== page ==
INTO UEA also run pre-sessional courses which can be taken prior to the start of your course. For further information and to see if you qualify please contact


This course's annual intake is in September of each year.

Alternative Qualifications

If you have alternative qualifications that have not been mentioned above then please contact the university directly for further information.


All applications for postgraduate study are processed through the Admissions Office and then forwarded to the relevant School of Study for consideration. If you are currently completing your first degree or have not yet taken a required English language test, any offer of a place will be conditional upon you achieving this before you arrive.

Fees and Funding

Tuition fees

Tuition fees for the academic year 2017/18 are:

  • UK/EU Students: £7,300
  • International Students: £14,800

If you choose to study part-time, the fee per annum will be half the annual fee for that year, or a pro-rata fee for the module credit you are taking (only available for UK/EU students).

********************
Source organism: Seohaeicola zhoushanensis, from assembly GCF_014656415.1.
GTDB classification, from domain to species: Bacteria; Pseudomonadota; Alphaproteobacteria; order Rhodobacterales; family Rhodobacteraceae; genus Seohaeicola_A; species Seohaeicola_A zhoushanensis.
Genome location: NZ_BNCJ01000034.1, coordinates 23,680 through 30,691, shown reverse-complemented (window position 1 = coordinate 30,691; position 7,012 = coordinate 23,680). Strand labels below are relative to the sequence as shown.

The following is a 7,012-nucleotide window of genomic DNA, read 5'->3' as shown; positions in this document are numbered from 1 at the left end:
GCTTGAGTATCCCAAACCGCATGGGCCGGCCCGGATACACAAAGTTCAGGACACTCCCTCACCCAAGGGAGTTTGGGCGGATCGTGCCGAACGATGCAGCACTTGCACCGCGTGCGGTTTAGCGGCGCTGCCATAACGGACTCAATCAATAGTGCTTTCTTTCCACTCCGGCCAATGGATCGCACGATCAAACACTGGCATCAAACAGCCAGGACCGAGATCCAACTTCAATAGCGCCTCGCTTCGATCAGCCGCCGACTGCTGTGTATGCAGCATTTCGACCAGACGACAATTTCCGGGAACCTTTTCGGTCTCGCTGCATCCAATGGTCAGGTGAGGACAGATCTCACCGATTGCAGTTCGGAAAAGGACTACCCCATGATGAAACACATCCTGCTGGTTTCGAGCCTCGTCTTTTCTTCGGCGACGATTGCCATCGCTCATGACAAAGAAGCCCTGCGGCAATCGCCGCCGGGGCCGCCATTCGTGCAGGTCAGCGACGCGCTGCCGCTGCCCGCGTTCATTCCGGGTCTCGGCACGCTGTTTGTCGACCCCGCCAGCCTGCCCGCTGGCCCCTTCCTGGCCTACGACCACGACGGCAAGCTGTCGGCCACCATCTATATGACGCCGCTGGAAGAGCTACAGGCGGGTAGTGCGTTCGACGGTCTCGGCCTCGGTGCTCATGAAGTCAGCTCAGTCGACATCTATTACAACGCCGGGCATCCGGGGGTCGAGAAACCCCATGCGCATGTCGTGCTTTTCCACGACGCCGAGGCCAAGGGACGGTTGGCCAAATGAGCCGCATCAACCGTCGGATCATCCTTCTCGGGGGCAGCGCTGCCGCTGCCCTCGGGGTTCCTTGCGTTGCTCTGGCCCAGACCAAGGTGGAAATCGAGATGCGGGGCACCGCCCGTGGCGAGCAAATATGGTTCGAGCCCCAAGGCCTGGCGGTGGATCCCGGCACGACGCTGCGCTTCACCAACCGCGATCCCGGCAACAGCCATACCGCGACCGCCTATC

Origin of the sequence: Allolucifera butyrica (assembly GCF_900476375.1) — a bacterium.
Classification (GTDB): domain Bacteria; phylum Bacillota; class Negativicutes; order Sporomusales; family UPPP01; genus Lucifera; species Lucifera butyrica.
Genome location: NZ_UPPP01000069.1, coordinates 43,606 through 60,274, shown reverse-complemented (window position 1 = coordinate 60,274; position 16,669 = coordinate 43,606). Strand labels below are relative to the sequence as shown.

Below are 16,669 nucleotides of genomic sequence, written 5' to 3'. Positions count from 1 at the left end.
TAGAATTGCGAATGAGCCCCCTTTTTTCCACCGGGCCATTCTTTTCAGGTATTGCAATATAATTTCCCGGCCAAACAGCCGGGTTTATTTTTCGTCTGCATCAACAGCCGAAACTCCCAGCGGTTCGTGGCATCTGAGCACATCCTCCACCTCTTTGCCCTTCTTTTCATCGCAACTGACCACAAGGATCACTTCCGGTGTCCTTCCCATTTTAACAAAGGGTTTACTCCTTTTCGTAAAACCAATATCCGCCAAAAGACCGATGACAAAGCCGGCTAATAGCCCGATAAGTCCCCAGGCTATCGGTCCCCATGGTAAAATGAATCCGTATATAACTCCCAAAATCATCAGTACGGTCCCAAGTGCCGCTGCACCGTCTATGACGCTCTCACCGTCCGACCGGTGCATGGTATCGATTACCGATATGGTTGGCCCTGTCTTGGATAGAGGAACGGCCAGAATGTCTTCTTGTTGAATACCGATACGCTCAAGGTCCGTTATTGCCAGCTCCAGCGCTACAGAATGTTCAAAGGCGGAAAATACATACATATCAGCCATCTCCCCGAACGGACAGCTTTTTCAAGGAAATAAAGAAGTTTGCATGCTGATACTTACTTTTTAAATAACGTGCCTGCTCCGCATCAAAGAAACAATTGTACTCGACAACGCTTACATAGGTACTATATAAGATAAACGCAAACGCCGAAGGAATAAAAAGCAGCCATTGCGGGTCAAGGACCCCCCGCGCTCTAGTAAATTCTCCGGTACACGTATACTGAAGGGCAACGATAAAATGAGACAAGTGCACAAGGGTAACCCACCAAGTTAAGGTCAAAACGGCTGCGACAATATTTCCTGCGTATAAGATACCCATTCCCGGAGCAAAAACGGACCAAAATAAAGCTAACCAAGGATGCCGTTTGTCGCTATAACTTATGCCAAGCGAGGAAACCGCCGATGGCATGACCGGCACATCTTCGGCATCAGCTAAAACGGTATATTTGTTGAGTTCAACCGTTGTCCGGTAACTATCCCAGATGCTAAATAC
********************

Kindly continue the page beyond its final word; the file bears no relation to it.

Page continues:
We estimate living expenses at £820 per month.

Scholarships and Awards:

The Faculty of Arts and Humanities has a number of Scholarships and Awards on offer for 2016 entry. For further information relevant to Language and Communication Studies, please click here.

How to Apply

Applications for Postgraduate Taught programmes at the University of East Anglia should be made directly to the University.

You can apply online.

Further Information

To request further information & to be kept up to date with news & events please use our online enquiry form.

If you would like to discuss your individual circumstances prior to applying please do contact us:

Postgraduate Admissions Office
Tel: +44 (0)1603 591515

International candidates are also encouraged to access the International Students section of our website.